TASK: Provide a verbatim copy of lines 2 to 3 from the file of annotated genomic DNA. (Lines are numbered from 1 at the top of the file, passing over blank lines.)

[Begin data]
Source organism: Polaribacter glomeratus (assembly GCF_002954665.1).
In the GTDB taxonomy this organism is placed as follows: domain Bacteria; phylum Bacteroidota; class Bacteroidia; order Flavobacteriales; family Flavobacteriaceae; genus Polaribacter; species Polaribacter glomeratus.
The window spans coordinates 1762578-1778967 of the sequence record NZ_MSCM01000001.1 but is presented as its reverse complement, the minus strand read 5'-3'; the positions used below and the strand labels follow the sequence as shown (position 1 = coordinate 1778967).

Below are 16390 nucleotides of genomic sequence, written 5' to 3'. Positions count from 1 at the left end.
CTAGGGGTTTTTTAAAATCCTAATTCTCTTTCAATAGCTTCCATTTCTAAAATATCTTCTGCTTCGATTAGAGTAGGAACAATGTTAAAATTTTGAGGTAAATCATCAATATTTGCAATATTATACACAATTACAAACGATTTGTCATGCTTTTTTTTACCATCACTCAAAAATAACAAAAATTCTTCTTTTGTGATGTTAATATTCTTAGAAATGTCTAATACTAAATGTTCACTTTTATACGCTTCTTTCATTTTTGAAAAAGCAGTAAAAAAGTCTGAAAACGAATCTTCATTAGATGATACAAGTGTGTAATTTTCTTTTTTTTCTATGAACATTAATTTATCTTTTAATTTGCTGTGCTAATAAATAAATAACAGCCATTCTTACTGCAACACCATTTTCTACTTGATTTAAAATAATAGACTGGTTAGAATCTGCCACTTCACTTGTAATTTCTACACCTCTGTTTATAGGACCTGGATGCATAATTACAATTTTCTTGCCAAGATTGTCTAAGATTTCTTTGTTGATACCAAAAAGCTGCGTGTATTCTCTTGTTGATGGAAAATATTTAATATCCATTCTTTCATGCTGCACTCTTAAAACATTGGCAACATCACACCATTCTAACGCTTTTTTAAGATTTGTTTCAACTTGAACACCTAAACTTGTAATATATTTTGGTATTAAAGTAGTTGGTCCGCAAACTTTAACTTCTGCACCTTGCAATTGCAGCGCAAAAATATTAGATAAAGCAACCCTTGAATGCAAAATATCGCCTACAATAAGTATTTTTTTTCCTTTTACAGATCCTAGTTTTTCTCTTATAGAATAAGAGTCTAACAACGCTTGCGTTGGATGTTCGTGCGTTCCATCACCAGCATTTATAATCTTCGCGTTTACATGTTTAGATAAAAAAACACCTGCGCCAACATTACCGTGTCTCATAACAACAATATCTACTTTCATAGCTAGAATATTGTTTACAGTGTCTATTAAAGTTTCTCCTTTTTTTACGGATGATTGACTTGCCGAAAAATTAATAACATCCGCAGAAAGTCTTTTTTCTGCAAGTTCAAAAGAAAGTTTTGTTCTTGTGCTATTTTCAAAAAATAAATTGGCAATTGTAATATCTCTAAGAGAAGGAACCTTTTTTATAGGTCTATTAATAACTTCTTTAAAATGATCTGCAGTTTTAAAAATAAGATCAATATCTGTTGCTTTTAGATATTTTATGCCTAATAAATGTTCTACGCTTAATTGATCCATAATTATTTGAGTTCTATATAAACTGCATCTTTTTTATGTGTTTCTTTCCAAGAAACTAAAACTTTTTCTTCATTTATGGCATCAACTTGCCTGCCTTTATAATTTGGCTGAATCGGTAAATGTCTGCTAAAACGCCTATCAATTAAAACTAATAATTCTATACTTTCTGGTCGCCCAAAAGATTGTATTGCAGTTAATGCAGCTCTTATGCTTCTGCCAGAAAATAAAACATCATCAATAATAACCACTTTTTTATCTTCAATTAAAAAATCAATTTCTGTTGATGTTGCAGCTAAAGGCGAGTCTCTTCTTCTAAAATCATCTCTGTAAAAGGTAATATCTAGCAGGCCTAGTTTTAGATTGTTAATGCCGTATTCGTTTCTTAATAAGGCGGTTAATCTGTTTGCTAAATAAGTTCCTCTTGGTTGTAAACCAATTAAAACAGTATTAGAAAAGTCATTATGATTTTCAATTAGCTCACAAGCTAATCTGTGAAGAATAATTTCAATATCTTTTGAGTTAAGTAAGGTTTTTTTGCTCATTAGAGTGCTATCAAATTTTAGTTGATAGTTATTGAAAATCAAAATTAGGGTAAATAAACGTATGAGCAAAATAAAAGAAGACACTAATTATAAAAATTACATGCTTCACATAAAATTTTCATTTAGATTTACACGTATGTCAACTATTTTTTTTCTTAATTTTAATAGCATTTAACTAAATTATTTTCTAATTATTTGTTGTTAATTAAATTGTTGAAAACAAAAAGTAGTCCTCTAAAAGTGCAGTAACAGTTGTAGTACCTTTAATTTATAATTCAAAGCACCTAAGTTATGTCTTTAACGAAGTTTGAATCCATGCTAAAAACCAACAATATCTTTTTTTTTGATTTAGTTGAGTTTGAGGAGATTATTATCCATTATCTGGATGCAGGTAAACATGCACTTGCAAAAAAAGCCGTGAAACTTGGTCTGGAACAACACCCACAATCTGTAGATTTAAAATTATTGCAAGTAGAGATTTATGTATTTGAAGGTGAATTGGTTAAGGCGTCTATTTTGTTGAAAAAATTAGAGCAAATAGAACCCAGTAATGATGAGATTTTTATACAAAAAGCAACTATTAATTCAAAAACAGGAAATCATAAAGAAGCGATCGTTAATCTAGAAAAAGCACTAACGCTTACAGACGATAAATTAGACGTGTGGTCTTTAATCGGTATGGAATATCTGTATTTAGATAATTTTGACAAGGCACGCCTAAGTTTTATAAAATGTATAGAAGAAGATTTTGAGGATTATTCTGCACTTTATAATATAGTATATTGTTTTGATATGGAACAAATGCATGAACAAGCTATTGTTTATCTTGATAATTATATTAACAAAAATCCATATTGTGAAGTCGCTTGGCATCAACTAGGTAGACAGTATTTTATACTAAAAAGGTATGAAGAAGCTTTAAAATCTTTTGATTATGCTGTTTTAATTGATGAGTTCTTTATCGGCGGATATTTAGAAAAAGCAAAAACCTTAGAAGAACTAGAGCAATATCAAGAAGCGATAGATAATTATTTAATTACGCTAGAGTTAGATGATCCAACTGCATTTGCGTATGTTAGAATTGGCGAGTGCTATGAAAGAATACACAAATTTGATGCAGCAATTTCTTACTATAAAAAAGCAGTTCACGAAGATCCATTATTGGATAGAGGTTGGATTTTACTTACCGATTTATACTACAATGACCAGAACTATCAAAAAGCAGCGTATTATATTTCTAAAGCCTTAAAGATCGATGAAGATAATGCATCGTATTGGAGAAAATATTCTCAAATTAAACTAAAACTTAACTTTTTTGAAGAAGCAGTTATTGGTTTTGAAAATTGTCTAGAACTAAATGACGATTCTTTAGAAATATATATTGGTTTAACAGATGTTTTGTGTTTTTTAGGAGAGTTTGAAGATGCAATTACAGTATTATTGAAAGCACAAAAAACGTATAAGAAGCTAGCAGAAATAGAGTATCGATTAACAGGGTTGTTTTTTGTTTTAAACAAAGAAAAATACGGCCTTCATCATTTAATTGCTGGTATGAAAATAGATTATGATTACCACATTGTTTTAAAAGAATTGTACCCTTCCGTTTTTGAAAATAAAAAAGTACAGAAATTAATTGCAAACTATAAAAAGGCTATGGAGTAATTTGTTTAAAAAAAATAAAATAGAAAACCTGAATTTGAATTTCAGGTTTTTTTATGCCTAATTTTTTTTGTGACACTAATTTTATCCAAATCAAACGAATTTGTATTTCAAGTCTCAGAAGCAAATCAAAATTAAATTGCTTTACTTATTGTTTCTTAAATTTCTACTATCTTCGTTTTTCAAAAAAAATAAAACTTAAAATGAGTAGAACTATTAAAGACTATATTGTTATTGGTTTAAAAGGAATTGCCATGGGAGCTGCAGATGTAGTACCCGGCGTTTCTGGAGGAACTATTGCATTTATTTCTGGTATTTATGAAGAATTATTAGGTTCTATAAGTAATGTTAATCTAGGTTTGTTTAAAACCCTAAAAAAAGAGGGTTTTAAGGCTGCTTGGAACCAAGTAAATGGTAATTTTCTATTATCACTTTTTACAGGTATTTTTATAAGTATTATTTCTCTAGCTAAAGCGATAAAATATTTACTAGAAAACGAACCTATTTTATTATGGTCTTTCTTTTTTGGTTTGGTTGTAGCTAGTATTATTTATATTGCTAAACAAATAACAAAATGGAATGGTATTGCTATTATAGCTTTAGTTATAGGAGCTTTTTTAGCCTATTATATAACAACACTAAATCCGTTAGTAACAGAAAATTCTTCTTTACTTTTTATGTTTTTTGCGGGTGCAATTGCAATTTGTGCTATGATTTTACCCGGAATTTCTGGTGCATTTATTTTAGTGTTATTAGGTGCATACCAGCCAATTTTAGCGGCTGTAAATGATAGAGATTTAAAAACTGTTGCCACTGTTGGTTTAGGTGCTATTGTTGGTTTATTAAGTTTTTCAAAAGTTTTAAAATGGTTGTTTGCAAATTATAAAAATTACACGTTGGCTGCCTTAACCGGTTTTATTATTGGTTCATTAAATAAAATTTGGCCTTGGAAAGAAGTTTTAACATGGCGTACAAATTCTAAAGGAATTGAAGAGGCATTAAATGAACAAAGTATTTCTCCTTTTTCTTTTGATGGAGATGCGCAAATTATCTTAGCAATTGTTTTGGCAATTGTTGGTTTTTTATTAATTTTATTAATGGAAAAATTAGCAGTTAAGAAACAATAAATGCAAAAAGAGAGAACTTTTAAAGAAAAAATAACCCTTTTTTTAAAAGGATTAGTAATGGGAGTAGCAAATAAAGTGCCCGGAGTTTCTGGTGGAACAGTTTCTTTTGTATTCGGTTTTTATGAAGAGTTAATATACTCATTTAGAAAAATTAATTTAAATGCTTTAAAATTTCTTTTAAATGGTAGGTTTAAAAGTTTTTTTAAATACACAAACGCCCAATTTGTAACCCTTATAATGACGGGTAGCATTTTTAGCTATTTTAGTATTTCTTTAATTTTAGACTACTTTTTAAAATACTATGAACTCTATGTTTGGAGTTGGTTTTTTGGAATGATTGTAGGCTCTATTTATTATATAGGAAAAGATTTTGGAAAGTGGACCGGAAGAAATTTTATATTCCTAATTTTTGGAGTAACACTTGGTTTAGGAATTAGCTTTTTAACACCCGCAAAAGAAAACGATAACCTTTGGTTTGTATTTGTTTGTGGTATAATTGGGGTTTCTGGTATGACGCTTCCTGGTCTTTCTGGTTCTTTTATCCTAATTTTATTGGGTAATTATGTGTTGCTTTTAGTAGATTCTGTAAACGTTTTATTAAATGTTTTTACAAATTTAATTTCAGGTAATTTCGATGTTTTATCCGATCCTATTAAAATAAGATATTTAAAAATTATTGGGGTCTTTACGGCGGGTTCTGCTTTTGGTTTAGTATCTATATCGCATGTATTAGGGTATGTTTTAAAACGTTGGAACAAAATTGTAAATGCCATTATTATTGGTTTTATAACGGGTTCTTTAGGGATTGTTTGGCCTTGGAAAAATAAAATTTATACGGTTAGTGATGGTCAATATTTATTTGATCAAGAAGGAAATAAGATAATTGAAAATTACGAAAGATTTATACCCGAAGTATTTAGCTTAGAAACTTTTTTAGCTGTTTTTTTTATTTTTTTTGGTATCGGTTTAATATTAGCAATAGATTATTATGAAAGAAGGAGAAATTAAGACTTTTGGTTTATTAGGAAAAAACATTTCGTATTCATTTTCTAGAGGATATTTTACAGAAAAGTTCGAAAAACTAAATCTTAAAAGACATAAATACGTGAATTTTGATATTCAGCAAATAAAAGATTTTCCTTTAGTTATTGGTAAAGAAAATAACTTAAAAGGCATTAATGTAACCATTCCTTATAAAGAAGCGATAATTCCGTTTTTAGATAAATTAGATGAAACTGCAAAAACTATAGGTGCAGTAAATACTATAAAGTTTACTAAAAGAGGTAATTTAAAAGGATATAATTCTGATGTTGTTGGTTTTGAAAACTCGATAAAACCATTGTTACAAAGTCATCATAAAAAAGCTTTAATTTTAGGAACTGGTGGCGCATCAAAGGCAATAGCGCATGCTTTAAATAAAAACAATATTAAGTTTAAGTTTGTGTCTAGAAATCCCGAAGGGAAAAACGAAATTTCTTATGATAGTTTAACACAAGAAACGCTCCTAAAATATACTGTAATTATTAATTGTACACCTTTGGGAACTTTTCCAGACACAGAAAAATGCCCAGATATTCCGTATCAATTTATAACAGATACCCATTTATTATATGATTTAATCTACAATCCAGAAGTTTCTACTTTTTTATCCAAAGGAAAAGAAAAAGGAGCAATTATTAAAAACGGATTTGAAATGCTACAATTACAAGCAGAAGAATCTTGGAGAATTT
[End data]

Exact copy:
In the GTDB taxonomy this organism is placed as follows: domain Bacteria; phylum Bacteroidota; class Bacteroidia; order Flavobacteriales; family Flavobacteriaceae; genus Polaribacter; species Polaribacter glomeratus.
The window spans coordinates 1762578-1778967 of the sequence record NZ_MSCM01000001.1 but is presented as its reverse complement, the minus strand read 5'-3'; the positions used below and the strand labels follow the sequence as shown (position 1 = coordinate 1778967).